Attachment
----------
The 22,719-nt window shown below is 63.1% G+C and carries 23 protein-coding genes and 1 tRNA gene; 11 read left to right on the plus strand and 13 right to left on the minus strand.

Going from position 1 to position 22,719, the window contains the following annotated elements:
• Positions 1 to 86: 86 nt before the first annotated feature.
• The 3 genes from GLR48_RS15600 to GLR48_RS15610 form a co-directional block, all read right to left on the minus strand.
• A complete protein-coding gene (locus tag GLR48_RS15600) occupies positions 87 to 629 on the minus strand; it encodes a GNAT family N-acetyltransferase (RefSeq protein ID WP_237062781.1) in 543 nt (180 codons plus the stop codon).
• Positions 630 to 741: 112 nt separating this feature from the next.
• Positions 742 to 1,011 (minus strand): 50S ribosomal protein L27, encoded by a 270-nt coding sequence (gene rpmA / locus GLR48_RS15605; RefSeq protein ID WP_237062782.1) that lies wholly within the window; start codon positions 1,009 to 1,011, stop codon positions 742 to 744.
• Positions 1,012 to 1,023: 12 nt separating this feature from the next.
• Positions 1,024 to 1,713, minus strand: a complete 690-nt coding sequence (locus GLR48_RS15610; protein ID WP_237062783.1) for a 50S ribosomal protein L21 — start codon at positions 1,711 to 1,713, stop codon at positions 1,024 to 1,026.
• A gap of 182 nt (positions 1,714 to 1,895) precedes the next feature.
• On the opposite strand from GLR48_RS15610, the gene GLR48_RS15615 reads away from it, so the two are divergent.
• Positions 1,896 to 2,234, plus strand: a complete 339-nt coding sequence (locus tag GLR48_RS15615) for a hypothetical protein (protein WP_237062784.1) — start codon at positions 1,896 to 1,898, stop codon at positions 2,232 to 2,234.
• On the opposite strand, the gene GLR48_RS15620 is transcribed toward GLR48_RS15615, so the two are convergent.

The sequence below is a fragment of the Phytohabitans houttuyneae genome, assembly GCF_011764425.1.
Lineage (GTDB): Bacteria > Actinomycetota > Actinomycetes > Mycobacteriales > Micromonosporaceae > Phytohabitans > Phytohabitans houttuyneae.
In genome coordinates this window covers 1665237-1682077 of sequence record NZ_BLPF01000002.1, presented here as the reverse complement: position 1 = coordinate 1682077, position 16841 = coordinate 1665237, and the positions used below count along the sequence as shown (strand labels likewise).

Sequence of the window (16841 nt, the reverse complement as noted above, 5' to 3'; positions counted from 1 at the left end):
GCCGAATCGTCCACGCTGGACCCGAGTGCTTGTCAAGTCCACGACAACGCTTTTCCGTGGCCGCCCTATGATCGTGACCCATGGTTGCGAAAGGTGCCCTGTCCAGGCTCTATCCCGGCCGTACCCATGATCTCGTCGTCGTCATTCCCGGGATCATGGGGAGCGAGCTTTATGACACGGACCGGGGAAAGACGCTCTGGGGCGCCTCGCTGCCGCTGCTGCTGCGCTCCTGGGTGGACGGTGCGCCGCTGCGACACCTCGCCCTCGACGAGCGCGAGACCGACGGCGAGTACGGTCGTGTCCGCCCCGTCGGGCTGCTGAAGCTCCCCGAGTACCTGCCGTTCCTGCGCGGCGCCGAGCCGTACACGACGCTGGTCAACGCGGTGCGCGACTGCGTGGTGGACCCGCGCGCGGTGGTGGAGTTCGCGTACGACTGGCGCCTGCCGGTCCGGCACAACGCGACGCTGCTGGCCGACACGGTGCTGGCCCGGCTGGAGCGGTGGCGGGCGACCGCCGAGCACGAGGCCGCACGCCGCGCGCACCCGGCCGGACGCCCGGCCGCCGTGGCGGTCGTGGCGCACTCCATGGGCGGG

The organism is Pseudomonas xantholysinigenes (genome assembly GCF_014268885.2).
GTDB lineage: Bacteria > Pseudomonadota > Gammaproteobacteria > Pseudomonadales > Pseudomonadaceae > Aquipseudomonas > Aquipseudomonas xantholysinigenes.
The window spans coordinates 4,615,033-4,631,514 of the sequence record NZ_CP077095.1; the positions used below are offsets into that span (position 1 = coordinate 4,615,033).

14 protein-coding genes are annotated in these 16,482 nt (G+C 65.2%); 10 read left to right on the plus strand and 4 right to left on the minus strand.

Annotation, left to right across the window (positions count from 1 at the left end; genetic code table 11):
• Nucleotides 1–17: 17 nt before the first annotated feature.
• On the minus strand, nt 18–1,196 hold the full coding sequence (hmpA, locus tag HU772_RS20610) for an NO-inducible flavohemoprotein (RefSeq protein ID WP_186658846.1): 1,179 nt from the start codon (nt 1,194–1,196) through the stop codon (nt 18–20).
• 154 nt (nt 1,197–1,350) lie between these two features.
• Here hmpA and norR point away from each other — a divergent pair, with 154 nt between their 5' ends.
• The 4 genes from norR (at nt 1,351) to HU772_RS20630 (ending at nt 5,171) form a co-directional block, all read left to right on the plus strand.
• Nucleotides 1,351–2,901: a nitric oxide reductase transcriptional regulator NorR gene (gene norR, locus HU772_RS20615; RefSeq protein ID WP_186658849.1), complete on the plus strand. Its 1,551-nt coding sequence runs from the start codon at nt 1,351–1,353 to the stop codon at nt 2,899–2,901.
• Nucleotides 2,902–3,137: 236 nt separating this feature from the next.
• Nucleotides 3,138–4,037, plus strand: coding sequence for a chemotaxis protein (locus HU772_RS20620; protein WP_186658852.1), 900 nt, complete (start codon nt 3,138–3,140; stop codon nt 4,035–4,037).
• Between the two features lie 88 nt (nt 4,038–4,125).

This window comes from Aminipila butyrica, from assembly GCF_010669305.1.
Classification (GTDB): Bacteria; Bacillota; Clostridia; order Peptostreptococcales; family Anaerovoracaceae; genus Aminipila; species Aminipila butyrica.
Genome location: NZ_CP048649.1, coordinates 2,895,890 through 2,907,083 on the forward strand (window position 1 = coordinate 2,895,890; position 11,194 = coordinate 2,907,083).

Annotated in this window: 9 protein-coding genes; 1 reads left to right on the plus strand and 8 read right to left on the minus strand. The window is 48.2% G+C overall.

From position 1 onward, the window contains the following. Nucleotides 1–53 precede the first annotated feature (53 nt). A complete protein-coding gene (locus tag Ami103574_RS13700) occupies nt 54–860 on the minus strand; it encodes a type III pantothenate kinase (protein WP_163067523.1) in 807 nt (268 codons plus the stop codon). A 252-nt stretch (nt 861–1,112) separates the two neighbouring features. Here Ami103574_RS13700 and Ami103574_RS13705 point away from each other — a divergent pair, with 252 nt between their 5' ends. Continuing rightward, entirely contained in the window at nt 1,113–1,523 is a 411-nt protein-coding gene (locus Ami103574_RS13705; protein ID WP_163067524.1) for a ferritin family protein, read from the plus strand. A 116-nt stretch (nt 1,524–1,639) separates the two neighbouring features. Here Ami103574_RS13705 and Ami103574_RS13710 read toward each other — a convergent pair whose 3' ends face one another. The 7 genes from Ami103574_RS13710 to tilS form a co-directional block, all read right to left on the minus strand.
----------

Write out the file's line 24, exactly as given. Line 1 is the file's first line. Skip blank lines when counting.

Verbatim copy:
• Nucleotides 1–17: 17 nt before the first annotated feature.